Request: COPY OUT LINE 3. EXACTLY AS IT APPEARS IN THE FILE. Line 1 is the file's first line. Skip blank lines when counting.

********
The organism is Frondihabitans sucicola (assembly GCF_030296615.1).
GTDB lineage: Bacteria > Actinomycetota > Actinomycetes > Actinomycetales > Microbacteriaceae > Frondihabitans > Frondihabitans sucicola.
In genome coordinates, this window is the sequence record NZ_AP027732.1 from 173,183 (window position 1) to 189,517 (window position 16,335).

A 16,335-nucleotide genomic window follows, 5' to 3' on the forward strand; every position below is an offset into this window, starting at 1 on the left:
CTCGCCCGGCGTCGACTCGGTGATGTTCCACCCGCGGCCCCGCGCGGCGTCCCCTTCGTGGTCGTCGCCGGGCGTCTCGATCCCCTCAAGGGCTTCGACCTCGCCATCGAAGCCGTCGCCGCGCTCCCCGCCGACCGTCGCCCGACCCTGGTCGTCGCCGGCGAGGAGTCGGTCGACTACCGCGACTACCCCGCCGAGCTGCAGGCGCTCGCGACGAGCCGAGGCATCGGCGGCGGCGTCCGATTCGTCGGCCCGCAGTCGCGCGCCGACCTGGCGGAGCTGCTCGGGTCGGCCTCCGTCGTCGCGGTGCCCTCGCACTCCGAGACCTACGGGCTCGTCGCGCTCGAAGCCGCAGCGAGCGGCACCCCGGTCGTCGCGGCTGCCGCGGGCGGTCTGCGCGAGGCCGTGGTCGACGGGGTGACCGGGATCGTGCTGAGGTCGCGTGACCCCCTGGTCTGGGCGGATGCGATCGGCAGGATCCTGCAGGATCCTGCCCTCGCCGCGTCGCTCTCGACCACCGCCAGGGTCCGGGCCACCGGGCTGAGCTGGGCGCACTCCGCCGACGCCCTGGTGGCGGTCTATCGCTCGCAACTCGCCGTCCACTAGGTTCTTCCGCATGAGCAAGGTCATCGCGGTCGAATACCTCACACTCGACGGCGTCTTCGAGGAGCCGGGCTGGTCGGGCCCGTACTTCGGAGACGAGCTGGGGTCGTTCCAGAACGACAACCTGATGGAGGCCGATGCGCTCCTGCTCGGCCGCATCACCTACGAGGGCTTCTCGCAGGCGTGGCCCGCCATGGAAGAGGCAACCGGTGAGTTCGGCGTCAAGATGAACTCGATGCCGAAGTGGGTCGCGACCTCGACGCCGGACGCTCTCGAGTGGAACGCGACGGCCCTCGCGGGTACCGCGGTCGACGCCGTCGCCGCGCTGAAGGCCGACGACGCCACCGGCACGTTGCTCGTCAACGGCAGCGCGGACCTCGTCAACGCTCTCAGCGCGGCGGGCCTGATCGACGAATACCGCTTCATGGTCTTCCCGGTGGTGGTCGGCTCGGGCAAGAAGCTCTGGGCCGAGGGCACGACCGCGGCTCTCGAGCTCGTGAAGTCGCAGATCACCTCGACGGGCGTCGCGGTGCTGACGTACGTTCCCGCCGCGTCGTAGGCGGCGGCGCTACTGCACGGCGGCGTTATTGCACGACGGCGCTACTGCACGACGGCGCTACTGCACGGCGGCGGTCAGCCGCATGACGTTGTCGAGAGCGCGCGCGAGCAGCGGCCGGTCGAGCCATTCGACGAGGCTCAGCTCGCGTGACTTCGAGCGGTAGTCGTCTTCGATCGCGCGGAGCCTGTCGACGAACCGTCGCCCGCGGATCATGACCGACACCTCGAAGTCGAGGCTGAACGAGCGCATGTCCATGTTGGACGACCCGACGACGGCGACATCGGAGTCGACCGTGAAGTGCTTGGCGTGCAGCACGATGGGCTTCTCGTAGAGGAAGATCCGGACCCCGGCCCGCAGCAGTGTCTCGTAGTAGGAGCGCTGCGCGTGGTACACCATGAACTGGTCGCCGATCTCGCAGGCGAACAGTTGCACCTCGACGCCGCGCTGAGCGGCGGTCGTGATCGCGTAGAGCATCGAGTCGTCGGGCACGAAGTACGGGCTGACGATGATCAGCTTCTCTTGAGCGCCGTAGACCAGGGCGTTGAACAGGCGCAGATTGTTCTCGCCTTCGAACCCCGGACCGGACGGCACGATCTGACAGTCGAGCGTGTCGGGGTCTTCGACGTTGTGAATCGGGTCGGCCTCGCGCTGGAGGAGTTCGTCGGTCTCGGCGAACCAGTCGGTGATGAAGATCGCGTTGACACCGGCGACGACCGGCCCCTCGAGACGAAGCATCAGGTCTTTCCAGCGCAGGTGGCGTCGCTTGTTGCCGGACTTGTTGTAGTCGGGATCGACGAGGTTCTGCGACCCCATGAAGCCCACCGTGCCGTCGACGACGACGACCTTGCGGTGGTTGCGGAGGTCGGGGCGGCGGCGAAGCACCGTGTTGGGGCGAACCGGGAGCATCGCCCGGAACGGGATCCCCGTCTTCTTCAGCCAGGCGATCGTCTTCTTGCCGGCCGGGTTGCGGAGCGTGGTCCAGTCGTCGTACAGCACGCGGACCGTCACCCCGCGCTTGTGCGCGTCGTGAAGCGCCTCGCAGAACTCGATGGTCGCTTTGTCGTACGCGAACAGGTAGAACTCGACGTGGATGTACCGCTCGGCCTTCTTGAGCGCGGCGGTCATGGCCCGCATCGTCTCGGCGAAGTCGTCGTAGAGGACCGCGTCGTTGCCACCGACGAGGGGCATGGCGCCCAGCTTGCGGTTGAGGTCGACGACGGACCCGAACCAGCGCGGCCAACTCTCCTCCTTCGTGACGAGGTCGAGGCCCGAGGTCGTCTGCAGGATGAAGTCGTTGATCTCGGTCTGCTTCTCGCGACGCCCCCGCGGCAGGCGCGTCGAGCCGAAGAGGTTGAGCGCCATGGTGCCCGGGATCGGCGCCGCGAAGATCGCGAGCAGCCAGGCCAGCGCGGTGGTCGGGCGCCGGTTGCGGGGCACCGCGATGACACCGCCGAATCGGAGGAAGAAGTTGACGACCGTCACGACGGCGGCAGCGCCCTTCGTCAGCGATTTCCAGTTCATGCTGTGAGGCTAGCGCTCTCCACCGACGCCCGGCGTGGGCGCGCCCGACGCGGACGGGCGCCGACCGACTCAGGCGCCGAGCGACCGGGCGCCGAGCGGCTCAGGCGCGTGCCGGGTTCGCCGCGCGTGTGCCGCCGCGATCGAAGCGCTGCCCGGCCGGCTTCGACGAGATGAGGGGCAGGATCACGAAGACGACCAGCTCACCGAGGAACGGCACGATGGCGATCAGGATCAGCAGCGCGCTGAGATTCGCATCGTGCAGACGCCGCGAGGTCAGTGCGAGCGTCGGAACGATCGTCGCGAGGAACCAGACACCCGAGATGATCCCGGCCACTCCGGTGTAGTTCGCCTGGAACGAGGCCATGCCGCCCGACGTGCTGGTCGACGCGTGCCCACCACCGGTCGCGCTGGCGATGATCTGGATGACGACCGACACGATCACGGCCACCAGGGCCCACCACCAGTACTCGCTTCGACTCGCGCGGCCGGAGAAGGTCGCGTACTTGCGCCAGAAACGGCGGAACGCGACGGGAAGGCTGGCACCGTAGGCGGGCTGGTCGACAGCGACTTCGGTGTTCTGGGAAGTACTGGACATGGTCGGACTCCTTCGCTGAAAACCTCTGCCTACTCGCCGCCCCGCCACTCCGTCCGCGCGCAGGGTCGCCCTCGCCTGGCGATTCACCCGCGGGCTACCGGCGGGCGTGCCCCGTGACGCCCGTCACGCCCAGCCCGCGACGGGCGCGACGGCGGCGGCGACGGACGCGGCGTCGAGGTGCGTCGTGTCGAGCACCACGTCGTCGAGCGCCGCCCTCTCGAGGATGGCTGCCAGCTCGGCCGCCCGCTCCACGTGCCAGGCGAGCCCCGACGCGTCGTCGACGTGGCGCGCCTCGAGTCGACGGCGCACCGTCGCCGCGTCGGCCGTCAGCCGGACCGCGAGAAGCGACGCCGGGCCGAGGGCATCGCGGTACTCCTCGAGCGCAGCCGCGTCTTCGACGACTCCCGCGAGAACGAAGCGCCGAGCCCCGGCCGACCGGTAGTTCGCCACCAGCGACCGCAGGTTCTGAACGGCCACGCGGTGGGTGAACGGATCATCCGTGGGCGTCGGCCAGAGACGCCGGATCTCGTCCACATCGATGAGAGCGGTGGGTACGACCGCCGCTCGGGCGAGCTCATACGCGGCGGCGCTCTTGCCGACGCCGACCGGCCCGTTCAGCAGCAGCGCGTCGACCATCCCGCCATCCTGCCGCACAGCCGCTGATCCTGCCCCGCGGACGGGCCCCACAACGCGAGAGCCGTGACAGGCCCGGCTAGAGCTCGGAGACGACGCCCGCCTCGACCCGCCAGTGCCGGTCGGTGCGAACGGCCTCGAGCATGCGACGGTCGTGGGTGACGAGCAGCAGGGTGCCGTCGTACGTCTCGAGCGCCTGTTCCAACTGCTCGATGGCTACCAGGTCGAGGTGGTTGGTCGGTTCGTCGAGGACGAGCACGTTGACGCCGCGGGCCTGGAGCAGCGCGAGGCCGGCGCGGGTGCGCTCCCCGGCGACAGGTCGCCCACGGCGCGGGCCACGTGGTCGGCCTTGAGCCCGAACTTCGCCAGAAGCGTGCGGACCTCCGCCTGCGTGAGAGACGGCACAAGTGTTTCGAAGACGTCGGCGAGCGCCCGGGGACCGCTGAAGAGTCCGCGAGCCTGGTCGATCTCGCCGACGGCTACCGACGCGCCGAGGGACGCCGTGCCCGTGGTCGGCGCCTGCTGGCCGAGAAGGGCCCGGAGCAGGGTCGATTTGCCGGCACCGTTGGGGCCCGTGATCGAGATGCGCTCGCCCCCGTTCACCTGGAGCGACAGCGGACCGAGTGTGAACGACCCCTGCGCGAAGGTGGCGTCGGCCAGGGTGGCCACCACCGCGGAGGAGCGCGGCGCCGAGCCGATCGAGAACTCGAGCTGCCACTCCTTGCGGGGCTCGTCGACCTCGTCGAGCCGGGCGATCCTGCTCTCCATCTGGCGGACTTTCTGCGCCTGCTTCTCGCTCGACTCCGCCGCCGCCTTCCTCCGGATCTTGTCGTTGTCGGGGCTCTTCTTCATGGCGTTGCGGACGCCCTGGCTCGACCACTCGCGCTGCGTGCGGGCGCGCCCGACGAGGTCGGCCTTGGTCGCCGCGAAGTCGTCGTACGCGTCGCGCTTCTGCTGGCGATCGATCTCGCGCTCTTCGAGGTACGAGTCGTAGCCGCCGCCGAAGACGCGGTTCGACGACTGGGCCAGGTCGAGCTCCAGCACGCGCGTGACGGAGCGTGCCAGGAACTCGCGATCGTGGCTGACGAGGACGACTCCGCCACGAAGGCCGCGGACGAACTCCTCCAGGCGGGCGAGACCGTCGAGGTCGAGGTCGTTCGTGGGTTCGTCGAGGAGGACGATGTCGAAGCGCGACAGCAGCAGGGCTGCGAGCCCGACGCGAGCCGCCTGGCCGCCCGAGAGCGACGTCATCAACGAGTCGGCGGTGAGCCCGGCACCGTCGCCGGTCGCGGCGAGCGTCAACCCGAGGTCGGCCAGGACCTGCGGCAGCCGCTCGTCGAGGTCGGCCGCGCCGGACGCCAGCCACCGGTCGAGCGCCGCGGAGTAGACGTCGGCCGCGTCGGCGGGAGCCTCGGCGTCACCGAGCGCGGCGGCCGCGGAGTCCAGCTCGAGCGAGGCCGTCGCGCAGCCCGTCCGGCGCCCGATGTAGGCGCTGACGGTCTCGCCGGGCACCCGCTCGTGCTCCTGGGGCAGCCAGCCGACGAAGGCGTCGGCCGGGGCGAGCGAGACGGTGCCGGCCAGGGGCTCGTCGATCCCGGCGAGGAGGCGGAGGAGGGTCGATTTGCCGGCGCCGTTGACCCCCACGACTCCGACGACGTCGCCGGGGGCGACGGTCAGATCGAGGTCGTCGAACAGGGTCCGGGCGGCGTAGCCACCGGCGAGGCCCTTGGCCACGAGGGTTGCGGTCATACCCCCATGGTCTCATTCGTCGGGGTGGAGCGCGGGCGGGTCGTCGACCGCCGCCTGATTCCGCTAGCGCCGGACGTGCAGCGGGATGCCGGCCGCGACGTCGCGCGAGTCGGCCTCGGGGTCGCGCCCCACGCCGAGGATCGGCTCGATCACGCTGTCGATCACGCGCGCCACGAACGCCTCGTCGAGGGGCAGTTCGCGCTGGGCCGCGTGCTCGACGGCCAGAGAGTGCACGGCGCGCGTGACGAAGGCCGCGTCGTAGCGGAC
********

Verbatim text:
In genome coordinates, this window is the sequence record NZ_AP027732.1 from 173,183 (window position 1) to 189,517 (window position 16,335).